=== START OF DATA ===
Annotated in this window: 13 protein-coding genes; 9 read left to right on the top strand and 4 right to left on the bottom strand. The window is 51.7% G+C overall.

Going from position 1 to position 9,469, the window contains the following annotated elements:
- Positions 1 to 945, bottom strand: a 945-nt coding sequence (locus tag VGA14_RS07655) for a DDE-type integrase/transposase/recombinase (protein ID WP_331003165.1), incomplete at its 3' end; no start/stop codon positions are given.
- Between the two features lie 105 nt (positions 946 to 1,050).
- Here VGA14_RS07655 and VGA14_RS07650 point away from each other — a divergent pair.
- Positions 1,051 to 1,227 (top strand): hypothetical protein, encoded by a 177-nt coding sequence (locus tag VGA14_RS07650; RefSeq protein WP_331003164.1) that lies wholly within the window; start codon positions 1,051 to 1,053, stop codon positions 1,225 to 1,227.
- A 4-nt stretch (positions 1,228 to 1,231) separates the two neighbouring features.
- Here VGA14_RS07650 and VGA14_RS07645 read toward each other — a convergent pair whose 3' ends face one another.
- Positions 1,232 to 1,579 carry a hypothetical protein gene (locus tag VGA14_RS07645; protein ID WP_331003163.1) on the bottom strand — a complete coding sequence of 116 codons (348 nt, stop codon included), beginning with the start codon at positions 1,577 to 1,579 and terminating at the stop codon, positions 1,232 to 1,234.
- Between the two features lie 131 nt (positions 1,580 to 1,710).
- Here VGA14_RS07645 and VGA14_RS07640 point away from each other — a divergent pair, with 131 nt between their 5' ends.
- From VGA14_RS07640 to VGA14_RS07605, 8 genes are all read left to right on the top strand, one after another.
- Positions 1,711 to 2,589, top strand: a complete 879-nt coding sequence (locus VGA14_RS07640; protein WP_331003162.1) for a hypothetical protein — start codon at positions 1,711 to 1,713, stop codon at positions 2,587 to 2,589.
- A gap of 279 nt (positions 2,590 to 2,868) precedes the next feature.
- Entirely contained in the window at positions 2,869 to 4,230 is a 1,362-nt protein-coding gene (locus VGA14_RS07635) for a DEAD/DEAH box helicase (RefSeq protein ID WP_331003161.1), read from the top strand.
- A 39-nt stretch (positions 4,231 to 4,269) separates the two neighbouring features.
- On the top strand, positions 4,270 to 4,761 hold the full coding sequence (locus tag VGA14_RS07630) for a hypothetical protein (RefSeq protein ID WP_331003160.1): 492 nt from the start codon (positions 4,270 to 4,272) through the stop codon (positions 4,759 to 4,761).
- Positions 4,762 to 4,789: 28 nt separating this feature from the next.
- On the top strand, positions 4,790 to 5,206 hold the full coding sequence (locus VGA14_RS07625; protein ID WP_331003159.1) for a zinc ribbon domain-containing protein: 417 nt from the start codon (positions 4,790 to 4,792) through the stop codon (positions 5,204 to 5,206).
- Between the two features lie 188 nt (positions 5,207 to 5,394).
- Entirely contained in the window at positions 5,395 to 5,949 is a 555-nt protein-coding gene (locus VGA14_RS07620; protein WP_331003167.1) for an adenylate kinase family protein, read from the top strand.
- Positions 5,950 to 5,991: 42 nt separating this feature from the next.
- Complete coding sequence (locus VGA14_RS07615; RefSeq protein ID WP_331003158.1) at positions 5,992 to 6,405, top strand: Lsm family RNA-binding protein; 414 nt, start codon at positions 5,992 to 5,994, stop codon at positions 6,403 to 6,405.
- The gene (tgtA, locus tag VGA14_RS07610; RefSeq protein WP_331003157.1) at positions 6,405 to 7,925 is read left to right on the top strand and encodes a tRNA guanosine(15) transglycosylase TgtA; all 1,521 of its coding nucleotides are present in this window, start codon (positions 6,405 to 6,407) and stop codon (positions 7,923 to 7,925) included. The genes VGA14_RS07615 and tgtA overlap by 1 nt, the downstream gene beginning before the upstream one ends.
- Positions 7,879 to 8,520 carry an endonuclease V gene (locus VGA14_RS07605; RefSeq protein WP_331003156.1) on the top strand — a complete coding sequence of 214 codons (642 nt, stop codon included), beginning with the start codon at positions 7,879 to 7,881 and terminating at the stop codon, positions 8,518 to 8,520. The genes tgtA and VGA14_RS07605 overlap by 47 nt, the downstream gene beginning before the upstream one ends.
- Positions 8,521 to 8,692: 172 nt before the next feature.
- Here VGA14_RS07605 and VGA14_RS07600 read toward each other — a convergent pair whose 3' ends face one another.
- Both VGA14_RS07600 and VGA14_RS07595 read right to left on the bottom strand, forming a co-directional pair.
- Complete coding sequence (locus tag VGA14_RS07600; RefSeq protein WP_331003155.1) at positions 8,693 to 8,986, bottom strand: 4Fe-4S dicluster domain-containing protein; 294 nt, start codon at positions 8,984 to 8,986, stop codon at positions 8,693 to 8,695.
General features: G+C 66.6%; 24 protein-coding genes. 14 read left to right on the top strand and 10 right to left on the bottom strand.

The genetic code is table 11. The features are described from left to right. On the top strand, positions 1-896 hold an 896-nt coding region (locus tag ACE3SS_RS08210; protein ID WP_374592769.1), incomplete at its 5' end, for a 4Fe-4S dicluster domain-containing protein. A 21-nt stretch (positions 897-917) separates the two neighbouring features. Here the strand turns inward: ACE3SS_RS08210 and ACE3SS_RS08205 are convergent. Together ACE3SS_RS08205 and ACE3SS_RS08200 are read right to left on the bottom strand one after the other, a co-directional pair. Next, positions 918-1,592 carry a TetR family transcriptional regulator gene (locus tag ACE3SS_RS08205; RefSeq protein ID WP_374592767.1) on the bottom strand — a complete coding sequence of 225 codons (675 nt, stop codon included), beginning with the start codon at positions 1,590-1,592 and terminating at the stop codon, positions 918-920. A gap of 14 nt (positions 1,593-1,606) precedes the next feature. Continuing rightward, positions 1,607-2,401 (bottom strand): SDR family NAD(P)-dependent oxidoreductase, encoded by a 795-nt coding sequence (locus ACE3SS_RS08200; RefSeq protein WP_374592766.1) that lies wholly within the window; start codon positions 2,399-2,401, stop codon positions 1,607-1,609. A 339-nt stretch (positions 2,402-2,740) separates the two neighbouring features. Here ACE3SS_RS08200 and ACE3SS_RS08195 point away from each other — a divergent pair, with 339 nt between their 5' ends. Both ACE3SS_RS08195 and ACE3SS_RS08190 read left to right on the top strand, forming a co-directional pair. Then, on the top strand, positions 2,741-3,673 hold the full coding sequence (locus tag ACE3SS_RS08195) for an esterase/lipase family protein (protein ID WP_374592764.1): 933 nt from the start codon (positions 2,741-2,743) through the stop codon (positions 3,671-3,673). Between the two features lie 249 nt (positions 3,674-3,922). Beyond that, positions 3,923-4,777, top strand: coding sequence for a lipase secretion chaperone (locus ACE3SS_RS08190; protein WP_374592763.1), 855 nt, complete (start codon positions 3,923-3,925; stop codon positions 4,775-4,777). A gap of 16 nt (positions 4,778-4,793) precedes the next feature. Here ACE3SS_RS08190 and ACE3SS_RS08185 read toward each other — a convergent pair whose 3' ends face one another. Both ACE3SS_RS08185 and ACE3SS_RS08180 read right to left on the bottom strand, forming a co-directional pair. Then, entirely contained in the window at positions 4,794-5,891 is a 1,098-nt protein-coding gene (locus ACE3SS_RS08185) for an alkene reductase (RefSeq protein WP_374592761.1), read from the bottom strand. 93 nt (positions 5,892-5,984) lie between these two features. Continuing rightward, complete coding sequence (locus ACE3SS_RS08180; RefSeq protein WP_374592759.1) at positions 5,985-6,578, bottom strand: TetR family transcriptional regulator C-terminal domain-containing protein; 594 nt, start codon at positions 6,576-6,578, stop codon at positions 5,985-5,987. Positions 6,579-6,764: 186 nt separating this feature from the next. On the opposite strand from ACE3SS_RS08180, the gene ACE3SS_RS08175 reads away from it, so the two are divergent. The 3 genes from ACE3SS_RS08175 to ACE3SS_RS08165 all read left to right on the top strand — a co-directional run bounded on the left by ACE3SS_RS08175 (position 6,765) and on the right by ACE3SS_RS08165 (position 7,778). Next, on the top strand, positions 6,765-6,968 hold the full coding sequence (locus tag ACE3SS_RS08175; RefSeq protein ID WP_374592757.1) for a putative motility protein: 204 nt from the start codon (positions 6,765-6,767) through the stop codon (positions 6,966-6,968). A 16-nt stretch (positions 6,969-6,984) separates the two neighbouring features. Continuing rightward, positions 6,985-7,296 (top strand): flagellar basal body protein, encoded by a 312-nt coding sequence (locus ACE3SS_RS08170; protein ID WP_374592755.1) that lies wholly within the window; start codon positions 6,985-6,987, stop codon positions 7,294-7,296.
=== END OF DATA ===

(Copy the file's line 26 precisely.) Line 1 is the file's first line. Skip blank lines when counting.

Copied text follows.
- Positions 8,521 to 8,692: 172 nt before the next feature.